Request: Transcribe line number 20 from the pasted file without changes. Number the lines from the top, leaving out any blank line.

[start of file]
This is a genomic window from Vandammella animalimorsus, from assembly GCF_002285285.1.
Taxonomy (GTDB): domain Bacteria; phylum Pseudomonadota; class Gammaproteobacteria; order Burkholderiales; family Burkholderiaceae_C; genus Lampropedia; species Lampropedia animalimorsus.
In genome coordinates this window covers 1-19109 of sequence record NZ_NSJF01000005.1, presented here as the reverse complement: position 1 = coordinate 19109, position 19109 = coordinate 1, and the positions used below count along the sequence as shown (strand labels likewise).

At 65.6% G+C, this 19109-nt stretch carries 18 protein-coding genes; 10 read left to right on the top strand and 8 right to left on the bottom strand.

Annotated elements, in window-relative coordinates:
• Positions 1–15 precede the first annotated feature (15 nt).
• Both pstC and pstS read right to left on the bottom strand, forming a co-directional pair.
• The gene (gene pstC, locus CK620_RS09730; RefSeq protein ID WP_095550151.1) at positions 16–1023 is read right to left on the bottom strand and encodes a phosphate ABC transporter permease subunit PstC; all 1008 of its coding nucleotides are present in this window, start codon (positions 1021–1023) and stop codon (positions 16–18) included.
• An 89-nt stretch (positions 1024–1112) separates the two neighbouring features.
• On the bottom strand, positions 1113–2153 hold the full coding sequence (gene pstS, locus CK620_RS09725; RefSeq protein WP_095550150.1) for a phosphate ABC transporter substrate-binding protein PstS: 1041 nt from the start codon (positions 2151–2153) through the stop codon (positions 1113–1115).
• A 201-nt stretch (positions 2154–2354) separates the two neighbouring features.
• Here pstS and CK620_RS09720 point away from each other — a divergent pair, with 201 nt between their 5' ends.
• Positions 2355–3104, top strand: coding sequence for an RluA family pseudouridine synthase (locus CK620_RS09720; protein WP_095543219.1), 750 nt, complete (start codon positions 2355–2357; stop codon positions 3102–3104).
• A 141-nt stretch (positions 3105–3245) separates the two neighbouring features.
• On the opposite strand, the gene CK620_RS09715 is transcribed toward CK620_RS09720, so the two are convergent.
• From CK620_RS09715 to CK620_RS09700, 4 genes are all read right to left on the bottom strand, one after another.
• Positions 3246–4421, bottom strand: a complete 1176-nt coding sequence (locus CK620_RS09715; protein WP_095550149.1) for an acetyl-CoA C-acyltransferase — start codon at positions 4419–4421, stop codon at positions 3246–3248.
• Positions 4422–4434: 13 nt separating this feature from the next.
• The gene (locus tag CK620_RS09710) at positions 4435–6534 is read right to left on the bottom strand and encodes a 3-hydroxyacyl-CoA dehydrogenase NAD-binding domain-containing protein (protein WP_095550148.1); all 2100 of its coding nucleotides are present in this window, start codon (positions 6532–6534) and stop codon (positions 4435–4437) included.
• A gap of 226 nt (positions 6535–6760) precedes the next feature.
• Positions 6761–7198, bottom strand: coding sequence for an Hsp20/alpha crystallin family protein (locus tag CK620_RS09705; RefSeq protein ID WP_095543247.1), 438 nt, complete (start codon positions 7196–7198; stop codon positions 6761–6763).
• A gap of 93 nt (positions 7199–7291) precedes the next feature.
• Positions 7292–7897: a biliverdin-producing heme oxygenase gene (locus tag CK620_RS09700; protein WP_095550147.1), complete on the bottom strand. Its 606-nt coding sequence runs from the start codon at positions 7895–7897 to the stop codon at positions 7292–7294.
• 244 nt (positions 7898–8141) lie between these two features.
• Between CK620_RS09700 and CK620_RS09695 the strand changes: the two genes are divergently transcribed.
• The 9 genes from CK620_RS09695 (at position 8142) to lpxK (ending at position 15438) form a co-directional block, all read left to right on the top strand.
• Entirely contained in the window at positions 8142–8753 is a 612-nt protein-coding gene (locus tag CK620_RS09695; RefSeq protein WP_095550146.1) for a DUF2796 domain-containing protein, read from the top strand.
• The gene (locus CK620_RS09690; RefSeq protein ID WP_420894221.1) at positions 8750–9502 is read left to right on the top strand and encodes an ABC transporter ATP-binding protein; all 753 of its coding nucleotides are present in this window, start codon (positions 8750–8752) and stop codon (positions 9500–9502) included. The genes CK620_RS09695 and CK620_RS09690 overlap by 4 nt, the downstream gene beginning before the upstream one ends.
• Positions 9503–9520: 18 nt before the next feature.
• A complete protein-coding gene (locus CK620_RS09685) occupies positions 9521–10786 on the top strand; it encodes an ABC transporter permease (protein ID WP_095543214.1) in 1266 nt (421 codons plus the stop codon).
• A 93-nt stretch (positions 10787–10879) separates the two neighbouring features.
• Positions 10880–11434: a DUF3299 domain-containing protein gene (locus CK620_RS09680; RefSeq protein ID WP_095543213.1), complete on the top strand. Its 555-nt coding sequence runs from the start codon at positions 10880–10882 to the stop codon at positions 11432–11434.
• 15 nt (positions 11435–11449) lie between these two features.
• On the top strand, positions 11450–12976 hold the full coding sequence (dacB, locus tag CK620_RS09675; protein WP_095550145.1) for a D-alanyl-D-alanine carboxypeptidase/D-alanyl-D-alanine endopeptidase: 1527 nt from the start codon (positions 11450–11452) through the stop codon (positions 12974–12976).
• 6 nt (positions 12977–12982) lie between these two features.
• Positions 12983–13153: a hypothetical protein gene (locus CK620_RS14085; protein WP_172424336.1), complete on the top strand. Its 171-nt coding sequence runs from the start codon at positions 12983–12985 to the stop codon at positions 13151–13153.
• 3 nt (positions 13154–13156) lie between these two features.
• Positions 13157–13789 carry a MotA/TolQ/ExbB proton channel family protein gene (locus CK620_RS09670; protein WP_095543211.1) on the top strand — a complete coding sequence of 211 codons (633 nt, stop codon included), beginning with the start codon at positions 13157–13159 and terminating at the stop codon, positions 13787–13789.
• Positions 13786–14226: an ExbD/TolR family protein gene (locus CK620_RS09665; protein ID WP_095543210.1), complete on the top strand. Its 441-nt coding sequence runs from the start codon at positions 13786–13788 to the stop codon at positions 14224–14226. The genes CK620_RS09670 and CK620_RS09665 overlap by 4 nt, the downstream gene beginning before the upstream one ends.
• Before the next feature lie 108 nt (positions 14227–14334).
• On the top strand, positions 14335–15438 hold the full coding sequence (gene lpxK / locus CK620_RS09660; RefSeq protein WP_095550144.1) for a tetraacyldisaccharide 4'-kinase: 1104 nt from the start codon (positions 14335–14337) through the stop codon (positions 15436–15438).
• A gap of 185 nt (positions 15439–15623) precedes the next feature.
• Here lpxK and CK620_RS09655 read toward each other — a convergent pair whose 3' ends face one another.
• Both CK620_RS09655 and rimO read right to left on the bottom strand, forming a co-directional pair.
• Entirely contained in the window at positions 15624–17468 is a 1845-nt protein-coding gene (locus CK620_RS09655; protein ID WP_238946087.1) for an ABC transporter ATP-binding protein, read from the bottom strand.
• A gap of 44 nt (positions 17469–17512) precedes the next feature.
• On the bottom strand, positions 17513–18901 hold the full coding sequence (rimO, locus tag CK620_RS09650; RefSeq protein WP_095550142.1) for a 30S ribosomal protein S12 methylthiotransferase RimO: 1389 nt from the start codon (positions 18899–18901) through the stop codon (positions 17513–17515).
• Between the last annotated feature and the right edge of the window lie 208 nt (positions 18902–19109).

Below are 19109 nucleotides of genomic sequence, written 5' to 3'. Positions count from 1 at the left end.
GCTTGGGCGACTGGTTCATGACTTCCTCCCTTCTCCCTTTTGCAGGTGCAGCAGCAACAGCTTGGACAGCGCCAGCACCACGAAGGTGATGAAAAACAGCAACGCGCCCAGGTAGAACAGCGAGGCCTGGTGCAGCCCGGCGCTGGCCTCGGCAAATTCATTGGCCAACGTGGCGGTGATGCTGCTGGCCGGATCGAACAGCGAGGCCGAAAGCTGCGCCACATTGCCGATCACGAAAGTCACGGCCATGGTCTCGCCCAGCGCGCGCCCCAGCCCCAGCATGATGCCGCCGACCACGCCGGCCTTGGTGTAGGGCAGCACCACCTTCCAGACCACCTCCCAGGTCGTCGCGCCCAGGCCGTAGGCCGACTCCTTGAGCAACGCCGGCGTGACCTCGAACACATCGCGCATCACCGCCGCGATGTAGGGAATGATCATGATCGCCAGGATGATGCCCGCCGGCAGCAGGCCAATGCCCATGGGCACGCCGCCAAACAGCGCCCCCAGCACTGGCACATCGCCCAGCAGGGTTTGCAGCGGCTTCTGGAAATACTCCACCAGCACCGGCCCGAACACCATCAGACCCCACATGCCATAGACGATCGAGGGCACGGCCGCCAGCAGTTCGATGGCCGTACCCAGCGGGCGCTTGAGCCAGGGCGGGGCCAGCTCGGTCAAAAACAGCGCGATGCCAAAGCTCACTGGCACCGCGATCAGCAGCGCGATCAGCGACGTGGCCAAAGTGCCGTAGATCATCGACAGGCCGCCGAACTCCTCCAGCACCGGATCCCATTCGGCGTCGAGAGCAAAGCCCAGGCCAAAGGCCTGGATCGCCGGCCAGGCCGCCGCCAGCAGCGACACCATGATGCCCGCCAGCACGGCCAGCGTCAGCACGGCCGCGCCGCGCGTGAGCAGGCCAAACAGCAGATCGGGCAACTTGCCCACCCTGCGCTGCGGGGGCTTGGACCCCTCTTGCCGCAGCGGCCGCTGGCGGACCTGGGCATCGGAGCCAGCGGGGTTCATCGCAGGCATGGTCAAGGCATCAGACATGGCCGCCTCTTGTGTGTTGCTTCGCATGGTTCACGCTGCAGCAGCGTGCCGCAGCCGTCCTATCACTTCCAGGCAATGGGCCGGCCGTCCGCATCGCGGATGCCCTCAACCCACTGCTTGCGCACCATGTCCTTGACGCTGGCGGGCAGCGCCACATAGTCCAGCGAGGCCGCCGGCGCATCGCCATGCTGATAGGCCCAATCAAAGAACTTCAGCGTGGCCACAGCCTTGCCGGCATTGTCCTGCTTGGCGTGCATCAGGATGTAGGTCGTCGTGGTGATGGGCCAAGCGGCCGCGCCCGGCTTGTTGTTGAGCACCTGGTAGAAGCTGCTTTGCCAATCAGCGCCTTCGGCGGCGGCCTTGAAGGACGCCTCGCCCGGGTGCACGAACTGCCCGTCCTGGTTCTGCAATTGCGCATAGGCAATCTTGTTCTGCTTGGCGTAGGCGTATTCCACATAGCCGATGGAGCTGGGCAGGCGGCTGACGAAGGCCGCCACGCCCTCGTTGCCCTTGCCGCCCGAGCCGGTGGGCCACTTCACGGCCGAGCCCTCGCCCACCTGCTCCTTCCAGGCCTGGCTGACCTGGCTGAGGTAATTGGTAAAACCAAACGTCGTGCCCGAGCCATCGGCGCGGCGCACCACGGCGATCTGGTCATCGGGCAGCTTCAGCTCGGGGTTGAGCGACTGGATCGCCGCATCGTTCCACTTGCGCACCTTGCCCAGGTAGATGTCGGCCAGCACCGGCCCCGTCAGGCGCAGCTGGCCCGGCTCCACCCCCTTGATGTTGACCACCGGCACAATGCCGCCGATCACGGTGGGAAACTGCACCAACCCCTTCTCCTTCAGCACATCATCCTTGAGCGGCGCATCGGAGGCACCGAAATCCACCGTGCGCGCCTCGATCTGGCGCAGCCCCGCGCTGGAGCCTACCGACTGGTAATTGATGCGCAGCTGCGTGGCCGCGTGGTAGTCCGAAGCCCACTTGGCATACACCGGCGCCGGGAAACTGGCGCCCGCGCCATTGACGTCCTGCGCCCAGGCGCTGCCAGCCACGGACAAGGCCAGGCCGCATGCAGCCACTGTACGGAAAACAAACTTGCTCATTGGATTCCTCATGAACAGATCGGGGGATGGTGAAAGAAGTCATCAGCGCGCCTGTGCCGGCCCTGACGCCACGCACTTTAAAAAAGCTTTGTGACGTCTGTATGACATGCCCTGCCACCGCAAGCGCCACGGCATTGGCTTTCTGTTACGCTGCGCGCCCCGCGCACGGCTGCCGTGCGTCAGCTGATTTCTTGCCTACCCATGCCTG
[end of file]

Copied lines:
• A gap of 226 nt (positions 6535–6760) precedes the next feature.